The two suggestions I've gotten already (the El Cheapo, and the Engineer's Amplifier) are great! Keep those suggestions coming!

I will have to save money before I take on this project, but, when I do build it, I would like to document it via a build log so that other newbies may have a point of reference.

Thanks for the comments!
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Old 20th January 2013, 01:28 AM   #6
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I also just found the "Mighty Midget" amplifier by Peter Millett... That is also intriguing. I don't know if 3W is enough though... I must admit my naivete at this point. How does one determine the appropriate wattage for a room size? (I know how to answer these questions when it comes to bass amp heads and guitar heads, but simply don't know how to answer them in relation to HiFi amp heads.)
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Old 20th January 2013, 04:11 AM   #7
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Location: Broomfield, CO
A pair of Edcor GXPP15-8-8K output transformers and an Edcor XPWR008-120 power transformer for about $135.

The Tubelab Simple PP circuit board and parts kit for $100.

A quad of Sovtek EL84's for $35 off ebay.

Since this is your first build and a broke student I'll contribute a pair of 12AT7's, a power switch, a fuse, and a fuse holder (but only if you go with the Tubelab... George is a good guy).

After shipping charges for the transformers and board/parts you're close to your $300 limit & still need a rectifier tube, chassis, RCA jacks, some sort of output connectors and maybe a volume pot. You can probably find some sort of pan for the chassis at a thrift store for about $5 and maybe others will donate the few remaining parts. You'd be set.

I have three Simple PP's. One with Stromberg Carlson transformers, one with 25 watt Edcor's and one "board" amp that currently has Paco SA-40 transformers. They all sound great are very reliable and were fun to build.
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Old 20th January 2013, 04:32 PM   #8
rmyauck is offline rmyauck  Canada
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This would be a great upgrade for only $10 more per Output Transformer to what Ronald proposed! The 25W rating & 20 -20Khz of the CXPP & $47 ea is well worth it. The 7.6K primary is fine and they are 8 ohms on the secondary.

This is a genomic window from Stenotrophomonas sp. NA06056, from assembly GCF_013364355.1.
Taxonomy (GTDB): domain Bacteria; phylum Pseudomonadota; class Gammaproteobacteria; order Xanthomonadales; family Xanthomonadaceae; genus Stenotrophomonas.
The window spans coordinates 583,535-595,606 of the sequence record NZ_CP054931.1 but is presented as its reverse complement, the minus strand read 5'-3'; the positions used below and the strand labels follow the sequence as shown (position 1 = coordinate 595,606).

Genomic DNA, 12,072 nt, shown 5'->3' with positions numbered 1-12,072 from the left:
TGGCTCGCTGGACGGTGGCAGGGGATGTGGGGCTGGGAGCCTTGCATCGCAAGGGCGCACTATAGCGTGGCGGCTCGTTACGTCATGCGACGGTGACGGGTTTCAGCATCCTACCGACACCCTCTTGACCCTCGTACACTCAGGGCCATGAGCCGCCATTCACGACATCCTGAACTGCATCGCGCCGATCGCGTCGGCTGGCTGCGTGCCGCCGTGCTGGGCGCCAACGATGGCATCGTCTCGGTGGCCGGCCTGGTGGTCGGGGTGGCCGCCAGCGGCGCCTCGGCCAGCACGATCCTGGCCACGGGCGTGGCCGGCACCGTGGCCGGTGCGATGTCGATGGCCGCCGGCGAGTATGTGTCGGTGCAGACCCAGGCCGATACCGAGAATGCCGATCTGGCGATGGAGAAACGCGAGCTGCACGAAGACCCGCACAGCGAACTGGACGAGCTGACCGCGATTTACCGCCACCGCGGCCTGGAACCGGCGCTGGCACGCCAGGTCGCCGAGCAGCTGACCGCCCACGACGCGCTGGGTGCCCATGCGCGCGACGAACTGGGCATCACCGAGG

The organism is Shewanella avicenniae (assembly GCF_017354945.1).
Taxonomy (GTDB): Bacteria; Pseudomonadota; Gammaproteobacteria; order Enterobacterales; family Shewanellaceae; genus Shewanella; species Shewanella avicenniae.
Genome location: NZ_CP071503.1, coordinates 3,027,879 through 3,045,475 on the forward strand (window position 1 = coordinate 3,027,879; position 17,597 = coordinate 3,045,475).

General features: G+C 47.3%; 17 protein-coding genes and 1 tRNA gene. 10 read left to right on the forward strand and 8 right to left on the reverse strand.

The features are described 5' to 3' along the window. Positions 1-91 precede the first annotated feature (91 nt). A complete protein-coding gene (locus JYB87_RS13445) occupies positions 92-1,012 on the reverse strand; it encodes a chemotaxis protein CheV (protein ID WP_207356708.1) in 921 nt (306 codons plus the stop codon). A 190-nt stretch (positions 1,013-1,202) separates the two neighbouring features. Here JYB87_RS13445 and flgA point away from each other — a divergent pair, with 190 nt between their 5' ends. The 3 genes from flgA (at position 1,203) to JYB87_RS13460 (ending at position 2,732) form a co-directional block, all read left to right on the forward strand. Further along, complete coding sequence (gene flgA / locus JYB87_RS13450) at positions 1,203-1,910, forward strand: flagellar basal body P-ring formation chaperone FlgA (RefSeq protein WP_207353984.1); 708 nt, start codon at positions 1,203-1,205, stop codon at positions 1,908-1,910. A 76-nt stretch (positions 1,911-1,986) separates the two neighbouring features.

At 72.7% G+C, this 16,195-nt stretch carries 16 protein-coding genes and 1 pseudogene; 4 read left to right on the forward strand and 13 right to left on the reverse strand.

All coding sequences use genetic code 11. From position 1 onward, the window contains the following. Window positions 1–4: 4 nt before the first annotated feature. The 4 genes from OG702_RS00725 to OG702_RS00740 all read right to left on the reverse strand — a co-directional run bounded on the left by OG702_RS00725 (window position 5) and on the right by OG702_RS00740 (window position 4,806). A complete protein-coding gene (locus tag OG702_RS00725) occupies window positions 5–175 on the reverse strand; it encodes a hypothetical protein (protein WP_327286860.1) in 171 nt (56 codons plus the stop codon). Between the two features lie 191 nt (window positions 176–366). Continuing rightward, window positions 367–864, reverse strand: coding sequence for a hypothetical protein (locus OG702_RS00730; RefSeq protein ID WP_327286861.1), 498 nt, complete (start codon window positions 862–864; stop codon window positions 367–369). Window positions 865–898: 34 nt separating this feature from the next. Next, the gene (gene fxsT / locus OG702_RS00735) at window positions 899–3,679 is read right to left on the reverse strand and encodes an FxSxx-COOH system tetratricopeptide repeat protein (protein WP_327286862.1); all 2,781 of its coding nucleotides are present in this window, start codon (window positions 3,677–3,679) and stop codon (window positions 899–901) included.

EDCOR - CXPP25-4-7.6K

Anyway don't skimp on the Output Transformers as they define the sonics of your tube amp. Going to the Tubelab or other partial kit is very important for that reason and it uses common in production tubes over say a full kit like the S-5 type. You also get more power also which you will appreciate unless you have expensive & bulky efficient speakers.

I like the JJ EL84's for a bit more $ and thoughly tested ones along with other tubes can be had from Jim McShane Tubes.

Another option is if you can find a Dynaco SCA-35/ST-35 in rough shape for a good price with tested good iron as they are well regarded in the OPT (Output Trans) deparrtment. The SCA-35 are plentiful and easy to rebuild and some borrow the iron from them. Triode electronics sells board kits using common driver tubes. Classicvalve now sells boards that use more common driver tubes than the hard to find 7199. The rare amp only ST-35 used all the same Iron.


Randy

Last edited by rmyauck; 20th January 2013 at 05:00 PM.
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Old 21st January 2013, 12:31 PM   #9
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Thanks for all the suggestions everybody! I got a hot tip about a great KT88 SE amp project by forum member scott17, and decided to pull the trigger on the kit that he offers. While it is not a PCB-based build, all the comments in the kit's thread have indicated that it is fantastically documented. I'm really excited to receive the kit and start building! I plan on documenting the build via a build log thread here. Maybe it will help other rookies when they make their first attempt at a build!

That said, I'd still like to hear people's thoughts on other entry level kits. Provided this project goes well, I wouldn't mind trying others when the time and money permits!
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Old 21st January 2013, 12:41 PM   #10
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Take pictures please...